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III. The Aldermen are chosen for life, by the householders of the several wards, being freemen, one for each ward, except Bridge-ward Without, on a vacancy for which the senior alderman, or, as he is commonly called, The Father of the City, is removed to this ward, and a new alderman is elected for the ward which he vacates.

The Aldermen are the principal magistrates in their several wards. There are various courts in the city for trying the civil causes of its inhabitants, by judges, members, or officers of the corporation. The Lord Mayor, the Recorder, the Common Serjeant, (the principal law officer of the city,) and the Aldermen, are judges of Oyer and Terminer; that is, they are the king's judges to try capital offences and misdemeanors committed in the City of London and county of Middlesex; and the Aldermen are perpetual justices of the peace for the City.

IV. The Common Council, or City Parliament, consists of the Mayor, 25 Aldermen, and 236 Members; these latter are chosen annually, by the house-holders, being freemen, in their several wards, the number for each ward being regulated by ancient custom, the body corporate having a power to extend the number. The debates in this council are highly interesting, and its sittings are open to the public.

The Common Council are the representatives of the Commons, and compose one of the parts of the City Legislature, which nearly resembles that of the kingdom; for as the latter consists of the King, Lords, and Commons, so this is composed of the Lord Mayor, the Aldermen, and Common Council; the principal difference is, that King, Lords, and Commons, the three estates of the kingdom, enjoy, separately, the right of a negative, while in the City, this right is denied the Lord Mayor, and confined to the Aldermen and Common Council.

Before the year 1347, there were only two Common Councilmen returned for each ward, which being thought insufficient to represent the numerous body of the Com mons, it was at that time agreed, that each of the City wards should choose a number of Common Councilmen, according to its dimensions; but none to exceed twelve,

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nor any to have less than six; which has been since increased to the present number.

The City is now divided into twenty-five wards, and those into two hundred and thirty-six precincts, each of which sends a representative, who is elected in the same manner as an Alderman, with only this difference, that as the Lord Mayor presides in the wardmote, and is judge of the poll at the election of an Alderman; the case is the same with respect to the Aldermen in their several wards, at the choice of Common Councilmen.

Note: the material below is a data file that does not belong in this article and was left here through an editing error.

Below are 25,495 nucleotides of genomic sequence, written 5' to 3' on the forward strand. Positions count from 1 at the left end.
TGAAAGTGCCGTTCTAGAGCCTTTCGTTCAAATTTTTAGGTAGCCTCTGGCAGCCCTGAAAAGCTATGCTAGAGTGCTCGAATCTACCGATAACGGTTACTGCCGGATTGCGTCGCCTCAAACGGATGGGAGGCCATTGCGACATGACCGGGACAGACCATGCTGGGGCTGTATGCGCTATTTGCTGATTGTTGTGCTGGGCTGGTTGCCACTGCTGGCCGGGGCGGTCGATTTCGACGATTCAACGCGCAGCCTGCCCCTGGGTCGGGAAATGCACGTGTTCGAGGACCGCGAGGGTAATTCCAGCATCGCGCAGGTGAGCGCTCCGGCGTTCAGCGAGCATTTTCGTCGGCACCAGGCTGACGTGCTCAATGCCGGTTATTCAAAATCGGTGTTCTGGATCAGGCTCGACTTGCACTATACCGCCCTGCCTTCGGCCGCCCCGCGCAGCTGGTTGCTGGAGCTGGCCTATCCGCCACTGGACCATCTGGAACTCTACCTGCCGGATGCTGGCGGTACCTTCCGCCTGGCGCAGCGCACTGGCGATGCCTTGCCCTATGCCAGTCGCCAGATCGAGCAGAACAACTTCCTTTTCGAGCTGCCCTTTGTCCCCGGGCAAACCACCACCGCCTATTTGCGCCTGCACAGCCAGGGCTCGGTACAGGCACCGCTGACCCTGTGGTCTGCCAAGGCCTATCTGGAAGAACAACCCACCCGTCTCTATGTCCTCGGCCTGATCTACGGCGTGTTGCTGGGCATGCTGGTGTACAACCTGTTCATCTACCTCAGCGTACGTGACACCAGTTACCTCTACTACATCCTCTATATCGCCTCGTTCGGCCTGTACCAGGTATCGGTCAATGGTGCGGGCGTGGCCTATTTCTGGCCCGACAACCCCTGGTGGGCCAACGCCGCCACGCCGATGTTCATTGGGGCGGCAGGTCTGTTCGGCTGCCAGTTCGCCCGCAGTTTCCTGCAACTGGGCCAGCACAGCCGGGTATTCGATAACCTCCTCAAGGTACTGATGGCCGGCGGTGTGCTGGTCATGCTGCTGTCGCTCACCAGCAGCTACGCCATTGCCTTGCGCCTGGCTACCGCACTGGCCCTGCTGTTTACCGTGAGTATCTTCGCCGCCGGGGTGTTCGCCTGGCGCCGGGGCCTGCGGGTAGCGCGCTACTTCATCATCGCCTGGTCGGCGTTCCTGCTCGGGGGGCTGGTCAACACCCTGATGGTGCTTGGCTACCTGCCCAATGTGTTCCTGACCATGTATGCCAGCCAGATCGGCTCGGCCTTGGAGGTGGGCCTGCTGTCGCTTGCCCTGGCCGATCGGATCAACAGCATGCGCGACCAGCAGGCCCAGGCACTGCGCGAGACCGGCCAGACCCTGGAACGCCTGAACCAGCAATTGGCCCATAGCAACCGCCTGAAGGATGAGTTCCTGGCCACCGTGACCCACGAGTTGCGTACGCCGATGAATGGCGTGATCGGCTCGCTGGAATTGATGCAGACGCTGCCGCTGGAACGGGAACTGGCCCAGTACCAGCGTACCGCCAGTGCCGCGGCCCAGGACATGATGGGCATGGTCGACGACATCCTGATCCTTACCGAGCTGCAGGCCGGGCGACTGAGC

The Court of Common Council consists of the Lord Mayor, Aldermen, and Representatives of the several wards, who assemble in Guildhall, as often as the Lord Mayor, by his summons, thinks proper to convene them, in order to make bye-laws for the government of the city. They annually select six Aldermen and twelve Commoners for letting the City lands, and this committee generally meets at Guildhall on Wednesdays. They also appoint another committee of four Aldermen and eight Commoners, for transacting the affairs of Gresham College, who generally meet at Mercers' Hall, according to the appointment of the Lord Mayor, who is always one of the number. Besides the appointment of these, and several other committees, they, by virtue of a royal grant, annually choose a governor, deputy and assistants, for the management of the city lands in Ireland. They have likewise a right to dispose of the offices of Town Clerk, Common Serjeant, Judges of the Sheriff's Court, Common Crier, Coroner, Bailiff of the Borough of Southwark, and City Garbler.

In a word, the administration in all its branches within the jurisdiction of the corporation, in all cases embracing the city, and part of the Borough of Southwark, and in some cases extending beyond, is exercised by the corpora tion or its officers.

The Borough of Southwark (as was before observed) was formerly independent of the city of London, till the reign of Edward III. A part has since been incorporated with the City, under the appellation of Bridge-ward Without, and hasits officers appointed by the court of Aldermen

and Common Council, viz. an Alderman of the Bridgeward, High Bailiff, Steward, &c.

The Livery.

This is a numerous, respectable, and important elective body, being the livery of the several companies, in whom reside the election of the Lord Mayor, Sheriffs, Members of Parliament, Chamberlain, Bridge Masters, Ale Conners, and Auditors of the Chamberlain's accounts, all of whom are chosen by their respective guilds or companies from among the freemen forming the body of the livery.